7. I would tell them that even though it is fantasy, it's still about interactions with others and that's universal. That if they try it, they just might find that they love it. I love the fantastical so much, I try to win people as converts whenever I can, LOL.

  8. Hi Terry! Love the series. You know the old saying " You never know until you try " It's always fun to take a look at something new, you might actually like it. Thanks for the contest!

  9. Hi Terry - If this is a person I know fairly well, I'd present it in a way to showcase the things that I know that do appeal to them. That's how I was convinced to enter into Urban Fantasy. A blogger reported that a book had this, and this, and that so I picked up the first one just to see. Next morning, I was waiting for the bookstore to open to get the other 4 in the series.

    Hi Doug - missed you :-)

  10. Sounds like I am trying to sell to my husband, LOL. I usually tie the fantastic into something the person likes or understands and make comparisons between the two.

    robin [at] intensewhisper [dot] com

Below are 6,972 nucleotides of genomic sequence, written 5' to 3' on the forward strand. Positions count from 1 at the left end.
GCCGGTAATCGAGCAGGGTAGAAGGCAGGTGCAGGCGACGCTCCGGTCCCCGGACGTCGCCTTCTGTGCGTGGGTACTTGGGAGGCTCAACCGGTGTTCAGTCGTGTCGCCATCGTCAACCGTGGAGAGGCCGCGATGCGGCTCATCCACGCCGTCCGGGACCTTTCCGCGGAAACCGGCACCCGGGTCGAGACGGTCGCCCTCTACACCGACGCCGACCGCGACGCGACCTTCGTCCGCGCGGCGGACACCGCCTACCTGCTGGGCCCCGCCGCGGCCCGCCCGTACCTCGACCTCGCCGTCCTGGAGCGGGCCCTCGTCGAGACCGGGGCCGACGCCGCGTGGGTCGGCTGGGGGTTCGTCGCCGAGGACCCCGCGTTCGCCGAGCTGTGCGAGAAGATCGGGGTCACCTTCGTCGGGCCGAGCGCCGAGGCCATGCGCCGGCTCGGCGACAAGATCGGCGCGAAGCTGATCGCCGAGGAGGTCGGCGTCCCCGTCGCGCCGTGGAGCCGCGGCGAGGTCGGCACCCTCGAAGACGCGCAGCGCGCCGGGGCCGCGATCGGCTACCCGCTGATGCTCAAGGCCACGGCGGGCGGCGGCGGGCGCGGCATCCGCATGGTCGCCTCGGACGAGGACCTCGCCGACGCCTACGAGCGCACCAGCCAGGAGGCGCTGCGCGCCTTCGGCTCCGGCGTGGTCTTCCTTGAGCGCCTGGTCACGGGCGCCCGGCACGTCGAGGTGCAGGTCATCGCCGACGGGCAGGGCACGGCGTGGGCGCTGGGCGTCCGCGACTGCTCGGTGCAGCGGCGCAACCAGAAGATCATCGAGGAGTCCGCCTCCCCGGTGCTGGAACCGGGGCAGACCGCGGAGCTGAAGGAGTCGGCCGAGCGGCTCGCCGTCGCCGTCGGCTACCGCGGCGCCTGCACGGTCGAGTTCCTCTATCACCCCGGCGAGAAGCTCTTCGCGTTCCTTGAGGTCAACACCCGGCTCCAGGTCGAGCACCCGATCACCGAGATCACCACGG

11. I usually try to talk about good parts without mentioning the fantasy and then drop it in once I have them interested.

  12. I would tell them to ignore the genre label and just read the book - it's great and they'll be surprised if they drop their preconceived notions.

  13. Life is like a box of never know what you're gonna get. :))

  14. bkobsessed17--ooh, I love your idea!!! You never know when you might make a fan who would not bother to give the story a try otherwise!

    Elaing8, oh, yes, my daughter does that with her friends all the time. I guess I'm a little more open minded. I'm an eclectic reader and will give about anything a try. :)


    kjovus, sounds like good advice. :)

    Barry, oh, I love that quote!!! Excellent!

    CrystalGB--thanks! My daughter tells me that about food. I might be eclectic when reading, but I'm kind of a stick-in-the-mud when it comes to trying new foods. LOL

    Barbara E, I agree. Good points. One of my co-workers just turned 21, and I was astounded to learn he wasn't into fantasy, what with so much of it being popular nowadays. He wasn't even interested in Lord of the Rings, or Harry Potter, or Narnia, or anything like that. He'd never read Hansel and Greta or any of the childhood fairy tales. Really sad.

    Agreed, Barb! That's what I have to keep telling myself about food. I did try clam or mussels or something at conference. It wasn't half bad. Not something I'd want to eat regularly, but it didn't kill me to try. LOL :)